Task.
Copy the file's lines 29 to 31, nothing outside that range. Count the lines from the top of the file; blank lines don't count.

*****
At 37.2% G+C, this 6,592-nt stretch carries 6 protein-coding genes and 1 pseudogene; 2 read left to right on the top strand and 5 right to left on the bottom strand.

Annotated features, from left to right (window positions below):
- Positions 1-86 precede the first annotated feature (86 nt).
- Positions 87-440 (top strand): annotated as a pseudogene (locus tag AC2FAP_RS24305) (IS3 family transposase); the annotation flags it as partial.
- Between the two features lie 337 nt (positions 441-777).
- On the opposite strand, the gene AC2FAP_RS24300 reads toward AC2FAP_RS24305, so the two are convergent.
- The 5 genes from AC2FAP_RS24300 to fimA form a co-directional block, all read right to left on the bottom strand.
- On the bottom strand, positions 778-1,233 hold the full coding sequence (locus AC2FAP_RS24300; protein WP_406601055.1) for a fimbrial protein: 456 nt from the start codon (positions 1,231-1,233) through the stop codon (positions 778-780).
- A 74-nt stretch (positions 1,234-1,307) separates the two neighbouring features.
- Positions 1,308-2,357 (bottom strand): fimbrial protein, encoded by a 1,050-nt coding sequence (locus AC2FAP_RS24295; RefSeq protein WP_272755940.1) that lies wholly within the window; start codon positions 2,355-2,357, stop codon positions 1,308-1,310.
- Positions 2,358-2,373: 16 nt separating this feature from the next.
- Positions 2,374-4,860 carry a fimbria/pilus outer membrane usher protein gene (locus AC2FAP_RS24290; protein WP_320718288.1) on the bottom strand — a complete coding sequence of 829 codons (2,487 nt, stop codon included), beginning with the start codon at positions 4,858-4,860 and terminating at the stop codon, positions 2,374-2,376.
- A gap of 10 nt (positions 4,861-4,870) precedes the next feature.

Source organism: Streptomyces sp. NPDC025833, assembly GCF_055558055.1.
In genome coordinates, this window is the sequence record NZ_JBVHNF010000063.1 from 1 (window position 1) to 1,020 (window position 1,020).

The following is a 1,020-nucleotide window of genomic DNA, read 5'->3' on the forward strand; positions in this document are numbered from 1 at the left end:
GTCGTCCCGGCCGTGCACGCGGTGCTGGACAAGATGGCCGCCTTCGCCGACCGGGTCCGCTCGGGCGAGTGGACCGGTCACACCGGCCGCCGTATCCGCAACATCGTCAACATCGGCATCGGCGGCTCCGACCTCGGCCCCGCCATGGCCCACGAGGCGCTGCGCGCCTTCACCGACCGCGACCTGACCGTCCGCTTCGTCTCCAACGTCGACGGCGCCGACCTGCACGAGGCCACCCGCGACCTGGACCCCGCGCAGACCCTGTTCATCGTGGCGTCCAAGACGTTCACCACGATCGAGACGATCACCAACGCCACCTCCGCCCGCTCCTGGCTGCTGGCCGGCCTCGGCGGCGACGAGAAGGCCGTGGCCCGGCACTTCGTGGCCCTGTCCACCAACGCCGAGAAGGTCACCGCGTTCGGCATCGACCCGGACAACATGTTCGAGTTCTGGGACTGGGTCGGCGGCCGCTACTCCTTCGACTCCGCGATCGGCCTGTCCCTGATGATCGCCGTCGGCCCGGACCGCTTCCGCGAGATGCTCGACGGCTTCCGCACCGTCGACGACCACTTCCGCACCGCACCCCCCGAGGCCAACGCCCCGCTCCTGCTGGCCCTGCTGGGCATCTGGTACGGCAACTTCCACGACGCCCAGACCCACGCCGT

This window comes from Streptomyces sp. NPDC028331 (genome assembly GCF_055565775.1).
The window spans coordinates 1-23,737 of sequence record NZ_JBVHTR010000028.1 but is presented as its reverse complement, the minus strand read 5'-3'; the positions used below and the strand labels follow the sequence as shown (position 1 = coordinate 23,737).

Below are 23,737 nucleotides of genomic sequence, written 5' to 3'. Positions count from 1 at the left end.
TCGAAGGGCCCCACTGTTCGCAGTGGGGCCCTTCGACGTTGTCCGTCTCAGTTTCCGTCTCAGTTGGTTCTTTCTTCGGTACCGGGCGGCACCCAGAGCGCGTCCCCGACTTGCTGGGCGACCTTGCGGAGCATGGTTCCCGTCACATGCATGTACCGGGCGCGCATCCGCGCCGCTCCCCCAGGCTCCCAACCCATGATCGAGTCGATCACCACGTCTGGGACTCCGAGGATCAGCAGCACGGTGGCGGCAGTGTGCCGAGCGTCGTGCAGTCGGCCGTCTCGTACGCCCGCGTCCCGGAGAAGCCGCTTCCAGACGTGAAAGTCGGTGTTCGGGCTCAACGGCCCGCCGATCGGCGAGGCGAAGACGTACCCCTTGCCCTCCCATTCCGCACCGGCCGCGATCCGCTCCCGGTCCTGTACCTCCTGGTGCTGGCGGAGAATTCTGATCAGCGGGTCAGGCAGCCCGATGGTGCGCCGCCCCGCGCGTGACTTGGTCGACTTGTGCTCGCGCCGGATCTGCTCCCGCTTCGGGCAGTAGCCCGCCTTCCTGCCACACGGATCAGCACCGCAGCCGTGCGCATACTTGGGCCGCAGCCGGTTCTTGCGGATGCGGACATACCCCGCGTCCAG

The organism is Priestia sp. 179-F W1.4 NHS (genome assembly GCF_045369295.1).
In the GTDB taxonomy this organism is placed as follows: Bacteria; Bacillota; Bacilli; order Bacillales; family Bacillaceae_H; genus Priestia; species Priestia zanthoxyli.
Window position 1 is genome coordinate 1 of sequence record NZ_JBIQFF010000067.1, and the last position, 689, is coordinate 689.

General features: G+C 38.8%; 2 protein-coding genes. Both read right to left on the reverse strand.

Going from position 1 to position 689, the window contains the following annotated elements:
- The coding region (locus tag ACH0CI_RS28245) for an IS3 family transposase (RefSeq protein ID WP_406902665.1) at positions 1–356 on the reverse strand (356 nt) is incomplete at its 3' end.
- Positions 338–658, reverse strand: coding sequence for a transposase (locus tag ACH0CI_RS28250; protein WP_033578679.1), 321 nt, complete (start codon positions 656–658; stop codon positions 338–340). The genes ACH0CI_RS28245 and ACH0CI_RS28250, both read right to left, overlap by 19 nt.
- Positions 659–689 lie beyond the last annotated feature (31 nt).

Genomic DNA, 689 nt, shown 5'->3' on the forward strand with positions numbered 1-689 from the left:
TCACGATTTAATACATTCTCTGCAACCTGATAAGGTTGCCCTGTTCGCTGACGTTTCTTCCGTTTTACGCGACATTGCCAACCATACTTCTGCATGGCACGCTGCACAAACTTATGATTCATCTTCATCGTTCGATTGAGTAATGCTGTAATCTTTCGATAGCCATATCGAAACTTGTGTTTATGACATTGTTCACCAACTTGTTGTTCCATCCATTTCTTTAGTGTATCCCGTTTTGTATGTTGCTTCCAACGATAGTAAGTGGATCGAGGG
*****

- Positions 659–689 lie beyond the last annotated feature (31 nt).

Genomic DNA, 689 nt, shown 5'->3' on the forward strand with positions numbered 1-689 from the left:
TCACGATTTAATACATTCTCTGCAACCTGATAAGGTTGCCCTGTTCGCTGACGTTTCTTCCGTTTTACGCGACATTGCCAACCATACTTCTGCATGGCACGCTGCACAAACTTATGATTCATCTTCATCGTTCGATTGAGTAATGCTGTAATCTTTCGATAGCCATATCGAAACTTGTGTTTATGACATTGTTCACCAACTTGTTGTTCCATCCATTTCTTTAGTGTATCCCGTTTTGTATGTTGCTTCCAACGATAGTAAGTGGATCGAGGG